Friday, October 4, 2013

Investigation and trial on Ayrton Senna's accident at Imola 1994

The Williams team was entangled for many years in a court case with the Italian prosecutors over manslaughter charges, ending in a guilty verdict for Patrick Head. 

The Italian Court of Appeal, on April 13, 2007, stated the following in the verdict numbered 15050: “It has been determined that the accident was caused by a steering column failure. This failure was caused by badly designed and badly executed modifications. The responsibility of this falls on Patrick Head, culpable of omitted control”. Even being found responsible for Senna’s accident, Patrick Head wasn’t arrested: in Italy the statute of limitation for manslaughter is 7 years and 6 months, and the final verdict was pronounced 13 years after the accident.

A 600-page technical report was submitted by Bologna University under Professor of Engineering Enrico Lorenzini and his team of specialists. The report concluded that fatigue cracks had developed through 70% of the steering column at the point where it had broken. Lorenzini stated: “It had been badly welded together about a third of the way down and couldn’t stand the strain of the race. We discovered scratches on the crack in the steering rod. It seemed like the job had been done in a hurry but I can’t say how long before the race. Someone had tried to smooth over the join following the welding. I have never seen anything like it. I believe the rod was faulty and probably cracked even during the warm-up. Moments before the crash only a tiny piece was left connected and therefore the car didn’t respond in the bend.”

Senna did not like the position of the steering column relative to his seating position and had repeatedly asked for it to be changed. Patrick Head and Adrian Newey agreed to Senna’s request to lengthen the FW16′s steering column, but there was no time to manufacture a longer steering shaft. The existing shaft was instead cut, extended by inserting a smaller-diameter piece of tubing and welded together with reinforcing plates. Many surmise, based on the “yellow button tracking analysis” done in 1997 by CINECA that the movement of the steering wheel during the final seconds into Tamburello was abnormal. A reference point (yellow button) on the onboard video is seen to move several centimetres in its own plane, due to the steering wheel moving up and down, indicating a fully or partially buckled steering column.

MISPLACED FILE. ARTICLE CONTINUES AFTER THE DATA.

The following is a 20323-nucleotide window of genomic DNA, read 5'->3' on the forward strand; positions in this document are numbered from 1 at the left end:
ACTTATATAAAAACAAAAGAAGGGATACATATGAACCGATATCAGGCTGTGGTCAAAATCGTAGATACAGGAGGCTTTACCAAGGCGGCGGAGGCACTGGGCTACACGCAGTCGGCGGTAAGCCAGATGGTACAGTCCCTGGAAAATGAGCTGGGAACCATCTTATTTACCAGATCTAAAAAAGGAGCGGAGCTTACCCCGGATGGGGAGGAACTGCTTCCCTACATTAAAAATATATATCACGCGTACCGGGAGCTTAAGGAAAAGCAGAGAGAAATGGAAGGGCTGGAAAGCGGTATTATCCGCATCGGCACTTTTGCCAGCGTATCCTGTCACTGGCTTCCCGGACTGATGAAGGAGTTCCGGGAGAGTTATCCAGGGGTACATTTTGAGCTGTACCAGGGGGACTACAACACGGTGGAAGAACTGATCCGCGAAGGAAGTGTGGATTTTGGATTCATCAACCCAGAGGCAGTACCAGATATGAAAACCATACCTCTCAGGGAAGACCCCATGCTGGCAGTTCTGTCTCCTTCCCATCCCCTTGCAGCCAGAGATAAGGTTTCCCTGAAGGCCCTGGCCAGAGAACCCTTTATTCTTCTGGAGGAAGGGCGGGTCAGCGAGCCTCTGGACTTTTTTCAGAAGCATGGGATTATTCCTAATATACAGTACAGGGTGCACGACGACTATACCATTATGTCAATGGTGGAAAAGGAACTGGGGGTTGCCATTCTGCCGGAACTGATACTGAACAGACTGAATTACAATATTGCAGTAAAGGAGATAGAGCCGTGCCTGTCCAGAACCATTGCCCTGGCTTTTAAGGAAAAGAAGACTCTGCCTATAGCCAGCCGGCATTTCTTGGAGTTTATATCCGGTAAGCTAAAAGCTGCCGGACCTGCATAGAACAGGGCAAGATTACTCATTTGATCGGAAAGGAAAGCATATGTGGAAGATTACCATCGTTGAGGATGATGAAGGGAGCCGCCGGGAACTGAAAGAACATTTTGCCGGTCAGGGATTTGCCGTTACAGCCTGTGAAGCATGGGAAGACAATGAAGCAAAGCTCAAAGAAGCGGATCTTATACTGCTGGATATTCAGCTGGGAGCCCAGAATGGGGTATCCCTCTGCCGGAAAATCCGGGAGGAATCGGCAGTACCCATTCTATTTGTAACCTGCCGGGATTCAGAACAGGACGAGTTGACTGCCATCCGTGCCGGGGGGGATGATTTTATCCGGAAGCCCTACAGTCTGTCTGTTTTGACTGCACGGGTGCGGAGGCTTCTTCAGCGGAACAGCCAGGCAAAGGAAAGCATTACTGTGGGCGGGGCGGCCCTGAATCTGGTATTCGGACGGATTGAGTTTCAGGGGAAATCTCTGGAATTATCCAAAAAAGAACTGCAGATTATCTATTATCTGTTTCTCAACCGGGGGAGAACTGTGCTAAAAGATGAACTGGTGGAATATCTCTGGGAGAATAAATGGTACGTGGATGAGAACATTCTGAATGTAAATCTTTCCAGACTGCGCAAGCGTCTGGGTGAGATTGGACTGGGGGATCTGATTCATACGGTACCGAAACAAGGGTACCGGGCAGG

Williams released its own video to prove the movement was normal by Coulthard manhandling an FW16B steering wheel, yet the effort required by Coulthard to deflect the wheel in the demonstration is termed to be “quite considerable”. The nature of Tamburello requiring a light and anticipatory grip on the wheel (because of the high speed and bumps) coupled with Senna’s slight frame causes some to question whether or not the movement of the yellow button was indeed as “normal” as Williams has claimed.

No known analysis has been done on the tracking of the yellow button at other laps of the FW16 around Imola or other racing circuits.

During the trials, Fabrizio Nosco, a Regional technical commissioner, testified that both of the vehicle’s black boxes were intact, except for minor scratches. He said “I have seen thousands of these devices and removed them for checks. The two boxes were intact, even though they had some scratches. The Williams device looked to have survived the crash.”. In a move that apparently breached FIA regulations, Charles Whiting, a FIA official, handed the black boxes to Williams before the regulating body’s own investigation into the accident. Williams claimed the black boxes were unreadable, and the boxes returned for the court proceedings were indeed unreadable, a full month after the accident. The black boxes might have put to rest the cause of the accident.

At the conclusion of the Italian trial, Senna’s FW16, chassis number 02, was returned to the Williams team. The team reported that the car was in an advanced state of deterioration and was subsequently destroyed. The car’s engine was returned to Renault, and its fate is unknown.

His death was considered by many of his Brazilian fans to be a national tragedy, and the Brazilian government declared three days of national mourning. Senna is buried at the Cemitério do Morumbi in his hometown of São Paulo.


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